But many marketing campaigns don’t reach prospective buyers when they’re most receptive to buying. That’s where occasion-based marketing comes into play to boost response rates. The most common use of occasion-based marketing is holidays – we’ve all seen the special offers for Mother’s Day, Valentine’s Day, Christmas, etc. People are more receptive to buy something related to a particular holiday in the weeks leading up to the holiday than any other time of the year.
There’s much more to occasion-based marketing than just doing promotions around holidays. Think about the definition of occasion in broader terms:
- A particular time when something happens.
- A chance or opportunity to do something.
- A cause or reason for something.
- The need for something.
- The need to do something.
- An important or special event.
Using these broader definitions, think about what occasions would make your prospective buyers more receptive to buy and/or respond to your marketing campaigns:
- News – look at current news topics and who is paying attention. Is there any relevance for your offer and the audience that you can leverage? For example, if a group of businesses or people are paying attention to carbon tax legislation, do you have relevant products or services to position and offer to take advantage of this news and attention?
- Events – there are all sorts of events happening all the time – which of these events may make buyers more receptive to buy or consider your product/service/solution?
- Holidays – as previously mentioned, the most frequently used occasions for marketing promotions. Are any relevant for your business that would make buyers more motivated or receptive? Avoid just jumping on the bandwagon unless it’s relevant and motivates buyers.
- Associative – we drink orange juice with breakfast, wine with dinner at restaurants and sports drinks when we exercise or play sports. Why? Because marketing has made us associate these products with these occasions. A marketing opportunity is to create an association to an occasion for your product/service/solution. Another is to expand an established association – e.g. don’t just drink wine with restaurant dinners, drink this affordable wine with dinner at home.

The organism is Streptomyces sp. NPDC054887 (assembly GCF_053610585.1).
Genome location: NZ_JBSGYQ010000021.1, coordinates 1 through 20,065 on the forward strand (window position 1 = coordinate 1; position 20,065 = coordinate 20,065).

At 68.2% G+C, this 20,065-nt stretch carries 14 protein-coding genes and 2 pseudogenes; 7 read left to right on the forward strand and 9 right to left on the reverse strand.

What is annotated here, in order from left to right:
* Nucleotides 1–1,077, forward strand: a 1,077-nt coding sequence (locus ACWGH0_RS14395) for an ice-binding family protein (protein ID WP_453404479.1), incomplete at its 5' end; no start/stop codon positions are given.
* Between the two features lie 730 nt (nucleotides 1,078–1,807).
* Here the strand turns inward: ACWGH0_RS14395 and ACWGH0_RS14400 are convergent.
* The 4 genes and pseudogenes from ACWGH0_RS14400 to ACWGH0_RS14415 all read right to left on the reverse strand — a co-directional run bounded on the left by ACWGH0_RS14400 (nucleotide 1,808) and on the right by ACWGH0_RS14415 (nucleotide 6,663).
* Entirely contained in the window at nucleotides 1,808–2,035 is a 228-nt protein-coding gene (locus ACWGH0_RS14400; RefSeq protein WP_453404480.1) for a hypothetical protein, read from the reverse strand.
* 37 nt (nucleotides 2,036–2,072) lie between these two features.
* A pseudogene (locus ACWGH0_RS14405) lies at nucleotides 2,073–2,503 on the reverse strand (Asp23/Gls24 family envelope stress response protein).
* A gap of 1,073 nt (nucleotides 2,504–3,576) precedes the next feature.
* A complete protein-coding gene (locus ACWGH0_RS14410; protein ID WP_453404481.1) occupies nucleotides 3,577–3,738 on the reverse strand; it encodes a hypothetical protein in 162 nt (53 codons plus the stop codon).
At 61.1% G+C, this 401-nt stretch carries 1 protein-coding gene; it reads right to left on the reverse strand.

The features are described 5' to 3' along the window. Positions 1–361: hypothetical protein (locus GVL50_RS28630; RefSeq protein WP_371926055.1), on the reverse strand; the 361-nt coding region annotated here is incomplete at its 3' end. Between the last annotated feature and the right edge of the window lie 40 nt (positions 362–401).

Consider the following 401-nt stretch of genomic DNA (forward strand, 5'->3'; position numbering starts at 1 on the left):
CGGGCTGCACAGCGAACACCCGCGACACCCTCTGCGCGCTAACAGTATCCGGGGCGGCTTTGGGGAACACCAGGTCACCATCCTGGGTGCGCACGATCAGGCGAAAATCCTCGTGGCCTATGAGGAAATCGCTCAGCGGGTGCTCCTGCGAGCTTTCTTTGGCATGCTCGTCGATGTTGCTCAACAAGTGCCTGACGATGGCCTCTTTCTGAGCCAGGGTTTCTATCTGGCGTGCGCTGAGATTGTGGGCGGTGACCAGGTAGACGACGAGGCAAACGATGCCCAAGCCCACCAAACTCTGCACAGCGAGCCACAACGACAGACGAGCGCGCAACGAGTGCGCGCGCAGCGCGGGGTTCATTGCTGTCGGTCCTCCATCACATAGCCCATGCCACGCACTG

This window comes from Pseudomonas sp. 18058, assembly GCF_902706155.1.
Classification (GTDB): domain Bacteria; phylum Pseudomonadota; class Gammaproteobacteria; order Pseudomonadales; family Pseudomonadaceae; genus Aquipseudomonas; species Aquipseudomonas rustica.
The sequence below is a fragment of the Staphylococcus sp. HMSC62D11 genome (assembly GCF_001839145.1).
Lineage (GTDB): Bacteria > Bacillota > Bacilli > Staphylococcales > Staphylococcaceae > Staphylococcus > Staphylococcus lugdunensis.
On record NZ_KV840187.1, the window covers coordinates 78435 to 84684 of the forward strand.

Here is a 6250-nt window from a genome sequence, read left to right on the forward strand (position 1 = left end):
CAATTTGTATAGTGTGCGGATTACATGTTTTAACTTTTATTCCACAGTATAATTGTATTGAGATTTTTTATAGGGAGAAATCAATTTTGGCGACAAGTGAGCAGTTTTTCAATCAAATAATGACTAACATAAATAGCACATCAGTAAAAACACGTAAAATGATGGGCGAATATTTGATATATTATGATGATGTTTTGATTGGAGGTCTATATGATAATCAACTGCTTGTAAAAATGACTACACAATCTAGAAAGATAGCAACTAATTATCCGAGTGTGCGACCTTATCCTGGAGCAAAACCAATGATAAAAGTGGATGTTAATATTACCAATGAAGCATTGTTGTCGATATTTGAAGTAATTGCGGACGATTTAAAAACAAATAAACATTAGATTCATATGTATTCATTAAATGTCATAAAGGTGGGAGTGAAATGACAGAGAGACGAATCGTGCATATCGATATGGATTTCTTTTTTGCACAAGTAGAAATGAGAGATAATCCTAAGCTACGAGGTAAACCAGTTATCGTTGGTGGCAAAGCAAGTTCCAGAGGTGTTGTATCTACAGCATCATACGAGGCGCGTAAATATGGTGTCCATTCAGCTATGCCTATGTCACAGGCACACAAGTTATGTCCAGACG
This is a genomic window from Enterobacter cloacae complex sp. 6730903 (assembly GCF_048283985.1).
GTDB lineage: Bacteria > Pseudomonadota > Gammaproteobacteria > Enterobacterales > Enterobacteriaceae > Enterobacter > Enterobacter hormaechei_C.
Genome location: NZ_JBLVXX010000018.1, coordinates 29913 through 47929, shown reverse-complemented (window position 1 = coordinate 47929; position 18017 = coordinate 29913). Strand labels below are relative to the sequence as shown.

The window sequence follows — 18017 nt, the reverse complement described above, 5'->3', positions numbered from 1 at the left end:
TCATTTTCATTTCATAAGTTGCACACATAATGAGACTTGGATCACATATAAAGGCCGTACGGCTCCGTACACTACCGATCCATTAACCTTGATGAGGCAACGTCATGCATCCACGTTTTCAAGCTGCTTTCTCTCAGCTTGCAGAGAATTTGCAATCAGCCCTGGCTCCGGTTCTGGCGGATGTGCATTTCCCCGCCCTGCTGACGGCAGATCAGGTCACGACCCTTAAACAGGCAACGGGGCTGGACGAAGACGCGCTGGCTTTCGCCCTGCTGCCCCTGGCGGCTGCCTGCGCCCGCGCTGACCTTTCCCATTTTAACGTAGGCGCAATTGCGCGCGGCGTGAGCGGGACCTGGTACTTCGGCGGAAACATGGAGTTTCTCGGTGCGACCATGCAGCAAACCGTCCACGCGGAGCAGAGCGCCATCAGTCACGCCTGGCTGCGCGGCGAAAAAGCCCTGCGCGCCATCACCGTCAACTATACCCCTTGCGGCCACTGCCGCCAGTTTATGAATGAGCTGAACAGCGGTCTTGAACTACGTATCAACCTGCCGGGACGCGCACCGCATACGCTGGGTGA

- Life Cycle – if life cycle occasions such as Birthdays and Anniversaries are relevant to your business, then doing a targeted promotion to those prospects and customers on their special occasion can yield good results. Just acknowledging a customer’s life cycle occasion is good for building customer relationships and awareness for your business.
- Business Cycle – businesses have cyclical occasions that present occasion-based opportunities if you market and sell to other businesses. For example, when they do budgeting is a good occasion to get an allocation for your product/service/solution in their budget for the following year.
- B2C Customer Occasions – for individuals, occasions such as buying a house or car, moving to another city, etc. put them in the market to buy specific things like window treatments or car care products that may be relevant for your business.
- B2B Customer Occasions – if you sell to other businesses look out for occasions such as management changes, mergers, acquisitions, new product introductions, business expansion, etc. for which you can position and offer relevant products/services/solutions.
This is not an exhaustive list of all occasion-based marketing opportunities. The key to successful occasion-based marketing is to find targeted and relevant occasions when prospective buyers are more receptive to buy your product/service/solution and respond to your marketing campaign or promotion.
How to use this information to benefit your business
- Consider how you can use occasion-based marketing to improve your marketing and sales performance.
- Not all occasions are relevant to every business – identify and only use relevant occasions.
- Identify cyclical versus ad-hoc or unplanned occasions. It’s straightforward to schedule Marketing campaigns and promotions for cyclical occasions. Do you have the means to respond quickly and appropriately to relevant ad-hoc or unplanned occasions?
- Do a test to compare response rates between a regular schedule-based approach versus occasion-based for the same marketing campaign or promotion.
- Occasion-based marketing is an overlay to your previously established market and customer segments – it adds a timing and positioning dimension for executing campaigns and promotions to when buyers are more motivated and receptive to buy.
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